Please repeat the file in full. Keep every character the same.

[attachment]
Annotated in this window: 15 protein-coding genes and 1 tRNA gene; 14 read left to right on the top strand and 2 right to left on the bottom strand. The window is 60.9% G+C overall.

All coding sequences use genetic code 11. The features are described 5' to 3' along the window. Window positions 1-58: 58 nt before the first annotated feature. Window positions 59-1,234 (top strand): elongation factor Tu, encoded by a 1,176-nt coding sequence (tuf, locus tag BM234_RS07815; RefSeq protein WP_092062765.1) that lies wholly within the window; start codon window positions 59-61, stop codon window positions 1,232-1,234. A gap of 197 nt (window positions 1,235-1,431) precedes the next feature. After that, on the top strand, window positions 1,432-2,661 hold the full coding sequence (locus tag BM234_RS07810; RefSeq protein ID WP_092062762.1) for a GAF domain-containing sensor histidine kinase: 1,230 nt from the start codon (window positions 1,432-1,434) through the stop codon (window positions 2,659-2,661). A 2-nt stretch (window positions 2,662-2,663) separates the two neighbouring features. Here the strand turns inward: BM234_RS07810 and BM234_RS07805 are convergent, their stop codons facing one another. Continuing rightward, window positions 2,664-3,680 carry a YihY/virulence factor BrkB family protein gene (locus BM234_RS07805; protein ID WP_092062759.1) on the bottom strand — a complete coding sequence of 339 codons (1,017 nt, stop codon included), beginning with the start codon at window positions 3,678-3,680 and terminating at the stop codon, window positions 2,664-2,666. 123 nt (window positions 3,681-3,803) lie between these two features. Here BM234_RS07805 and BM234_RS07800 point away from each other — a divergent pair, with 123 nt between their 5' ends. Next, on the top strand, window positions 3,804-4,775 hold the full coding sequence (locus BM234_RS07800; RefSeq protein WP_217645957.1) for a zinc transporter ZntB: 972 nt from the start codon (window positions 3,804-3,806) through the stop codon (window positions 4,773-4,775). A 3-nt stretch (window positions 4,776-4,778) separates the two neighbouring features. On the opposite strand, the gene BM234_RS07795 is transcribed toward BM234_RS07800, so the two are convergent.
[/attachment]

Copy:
Annotated in this window: 15 protein-coding genes and 1 tRNA gene; 14 read left to right on the top strand and 2 right to left on the bottom strand. The window is 60.9% G+C overall.

All coding sequences use genetic code 11. The features are described 5' to 3' along the window. Window positions 1-58: 58 nt before the first annotated feature. Window positions 59-1,234 (top strand): elongation factor Tu, encoded by a 1,176-nt coding sequence (tuf, locus tag BM234_RS07815; RefSeq protein WP_092062765.1) that lies wholly within the window; start codon window positions 59-61, stop codon window positions 1,232-1,234. A gap of 197 nt (window positions 1,235-1,431) precedes the next feature. After that, on the top strand, window positions 1,432-2,661 hold the full coding sequence (locus tag BM234_RS07810; RefSeq protein ID WP_092062762.1) for a GAF domain-containing sensor histidine kinase: 1,230 nt from the start codon (window positions 1,432-1,434) through the stop codon (window positions 2,659-2,661). A 2-nt stretch (window positions 2,662-2,663) separates the two neighbouring features. Here the strand turns inward: BM234_RS07810 and BM234_RS07805 are convergent, their stop codons facing one another. Continuing rightward, window positions 2,664-3,680 carry a YihY/virulence factor BrkB family protein gene (locus BM234_RS07805; protein ID WP_092062759.1) on the bottom strand — a complete coding sequence of 339 codons (1,017 nt, stop codon included), beginning with the start codon at window positions 3,678-3,680 and terminating at the stop codon, window positions 2,664-2,666. 123 nt (window positions 3,681-3,803) lie between these two features. Here BM234_RS07805 and BM234_RS07800 point away from each other — a divergent pair, with 123 nt between their 5' ends. Next, on the top strand, window positions 3,804-4,775 hold the full coding sequence (locus BM234_RS07800; RefSeq protein WP_217645957.1) for a zinc transporter ZntB: 972 nt from the start codon (window positions 3,804-3,806) through the stop codon (window positions 4,773-4,775). A 3-nt stretch (window positions 4,776-4,778) separates the two neighbouring features. On the opposite strand, the gene BM234_RS07795 is transcribed toward BM234_RS07800, so the two are convergent.